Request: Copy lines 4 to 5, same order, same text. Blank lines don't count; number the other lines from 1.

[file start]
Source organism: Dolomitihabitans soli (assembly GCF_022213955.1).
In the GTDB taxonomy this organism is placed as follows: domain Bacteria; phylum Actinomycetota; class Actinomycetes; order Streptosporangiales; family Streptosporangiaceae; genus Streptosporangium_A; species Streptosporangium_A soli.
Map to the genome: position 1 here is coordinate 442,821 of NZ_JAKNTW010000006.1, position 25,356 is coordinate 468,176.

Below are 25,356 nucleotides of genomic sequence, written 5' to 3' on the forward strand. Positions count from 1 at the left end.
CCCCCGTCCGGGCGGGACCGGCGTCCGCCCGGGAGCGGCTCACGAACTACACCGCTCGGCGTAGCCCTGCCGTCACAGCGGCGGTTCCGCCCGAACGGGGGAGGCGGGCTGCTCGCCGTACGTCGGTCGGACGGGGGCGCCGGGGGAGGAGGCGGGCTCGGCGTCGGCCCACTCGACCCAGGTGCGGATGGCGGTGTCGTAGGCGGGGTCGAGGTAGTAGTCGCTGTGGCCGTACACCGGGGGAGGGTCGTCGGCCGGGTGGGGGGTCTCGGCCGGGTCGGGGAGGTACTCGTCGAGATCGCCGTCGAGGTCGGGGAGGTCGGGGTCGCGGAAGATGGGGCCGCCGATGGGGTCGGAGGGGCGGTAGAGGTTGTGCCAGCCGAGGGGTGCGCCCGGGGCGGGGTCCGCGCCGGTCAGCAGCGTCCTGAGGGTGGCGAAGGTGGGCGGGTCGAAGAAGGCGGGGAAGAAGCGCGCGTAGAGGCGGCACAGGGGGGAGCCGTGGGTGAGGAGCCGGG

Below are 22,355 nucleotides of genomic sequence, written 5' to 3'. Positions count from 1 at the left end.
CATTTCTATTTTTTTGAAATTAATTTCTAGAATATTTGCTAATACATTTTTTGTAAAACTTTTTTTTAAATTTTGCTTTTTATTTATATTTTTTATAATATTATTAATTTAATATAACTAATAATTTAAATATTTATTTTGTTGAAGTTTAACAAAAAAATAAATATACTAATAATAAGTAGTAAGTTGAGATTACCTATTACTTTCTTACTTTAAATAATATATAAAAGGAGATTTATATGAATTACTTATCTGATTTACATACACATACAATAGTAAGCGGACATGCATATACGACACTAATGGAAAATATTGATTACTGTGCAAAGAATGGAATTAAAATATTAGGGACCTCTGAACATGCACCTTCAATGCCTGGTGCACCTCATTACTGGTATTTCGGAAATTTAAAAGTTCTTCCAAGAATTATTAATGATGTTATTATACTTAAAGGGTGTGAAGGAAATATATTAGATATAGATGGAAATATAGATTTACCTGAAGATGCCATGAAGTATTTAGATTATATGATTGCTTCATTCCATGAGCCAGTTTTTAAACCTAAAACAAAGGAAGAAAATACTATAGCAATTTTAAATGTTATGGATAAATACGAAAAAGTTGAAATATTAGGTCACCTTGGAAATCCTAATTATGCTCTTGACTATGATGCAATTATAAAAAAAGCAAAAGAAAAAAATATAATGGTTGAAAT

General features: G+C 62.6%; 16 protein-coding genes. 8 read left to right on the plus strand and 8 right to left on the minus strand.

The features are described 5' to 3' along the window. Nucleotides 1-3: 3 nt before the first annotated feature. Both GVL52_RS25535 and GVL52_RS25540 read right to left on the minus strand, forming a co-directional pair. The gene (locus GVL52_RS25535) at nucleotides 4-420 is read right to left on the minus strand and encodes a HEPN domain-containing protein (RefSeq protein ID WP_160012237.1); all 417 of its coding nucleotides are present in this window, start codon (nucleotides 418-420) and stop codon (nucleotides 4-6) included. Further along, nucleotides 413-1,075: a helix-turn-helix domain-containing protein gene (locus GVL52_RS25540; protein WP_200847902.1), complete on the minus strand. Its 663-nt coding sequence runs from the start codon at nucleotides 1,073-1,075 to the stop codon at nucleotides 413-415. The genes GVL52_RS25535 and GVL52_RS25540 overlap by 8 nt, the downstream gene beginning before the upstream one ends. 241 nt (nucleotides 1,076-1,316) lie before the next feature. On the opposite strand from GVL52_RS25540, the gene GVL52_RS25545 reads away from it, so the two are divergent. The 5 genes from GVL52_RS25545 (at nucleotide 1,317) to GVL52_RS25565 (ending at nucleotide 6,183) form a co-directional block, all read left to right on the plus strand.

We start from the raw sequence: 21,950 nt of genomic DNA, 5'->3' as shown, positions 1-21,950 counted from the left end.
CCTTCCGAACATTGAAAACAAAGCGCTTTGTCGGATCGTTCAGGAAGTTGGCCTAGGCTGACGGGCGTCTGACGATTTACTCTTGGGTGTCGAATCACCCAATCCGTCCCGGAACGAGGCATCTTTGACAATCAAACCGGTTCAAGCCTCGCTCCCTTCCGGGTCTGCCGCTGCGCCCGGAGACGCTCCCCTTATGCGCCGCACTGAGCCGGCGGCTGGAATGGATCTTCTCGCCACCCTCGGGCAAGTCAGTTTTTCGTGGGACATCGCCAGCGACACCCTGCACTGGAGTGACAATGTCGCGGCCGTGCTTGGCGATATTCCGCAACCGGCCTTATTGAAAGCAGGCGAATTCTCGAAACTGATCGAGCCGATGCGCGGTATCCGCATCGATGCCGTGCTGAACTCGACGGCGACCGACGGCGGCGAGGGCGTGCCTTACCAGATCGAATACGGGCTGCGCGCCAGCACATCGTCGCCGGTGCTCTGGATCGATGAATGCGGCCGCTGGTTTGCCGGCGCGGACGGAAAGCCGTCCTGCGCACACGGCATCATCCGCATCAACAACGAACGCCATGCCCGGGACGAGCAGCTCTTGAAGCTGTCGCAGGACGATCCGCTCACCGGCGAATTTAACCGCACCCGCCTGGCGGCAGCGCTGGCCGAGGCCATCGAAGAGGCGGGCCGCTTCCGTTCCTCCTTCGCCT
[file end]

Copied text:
Below are 25,356 nucleotides of genomic sequence, written 5' to 3' on the forward strand. Positions count from 1 at the left end.
CCCCCGTCCGGGCGGGACCGGCGTCCGCCCGGGAGCGGCTCACGAACTACACCGCTCGGCGTAGCCCTGCCGTCACAGCGGCGGTTCCGCCCGAACGGGGGAGGCGGGCTGCTCGCCGTACGTCGGTCGGACGGGGGCGCCGGGGGAGGAGGCGGGCTCGGCGTCGGCCCACTCGACCCAGGTGCGGATGGCGGTGTCGTAGGCGGGGTCGAGGTAGTAGTCGCTGTGGCCGTACACCGGGGGAGGGTCGTCGGCCGGGTGGGGGGTCTCGGCCGGGTCGGGGAGGTACTCGTCGAGATCGCCGTCGAGGTCGGGGAGGTCGGGGTCGCGGAAGATGGGGCCGCCGATGGGGTCGGAGGGGCGGTAGAGGTTGTGCCAGCCGAGGGGTGCGCCCGGGGCGGGGTCCGCGCCGGTCAGCAGCGTCCTGAGGGTGGCGAAGGTGGGCGGGTCGAAGAAGGCGGGGAAGAAGCGCGCGTAGAGGCGGCACAGGGGGGAGCCGTGGGTGAGGAGCCGGG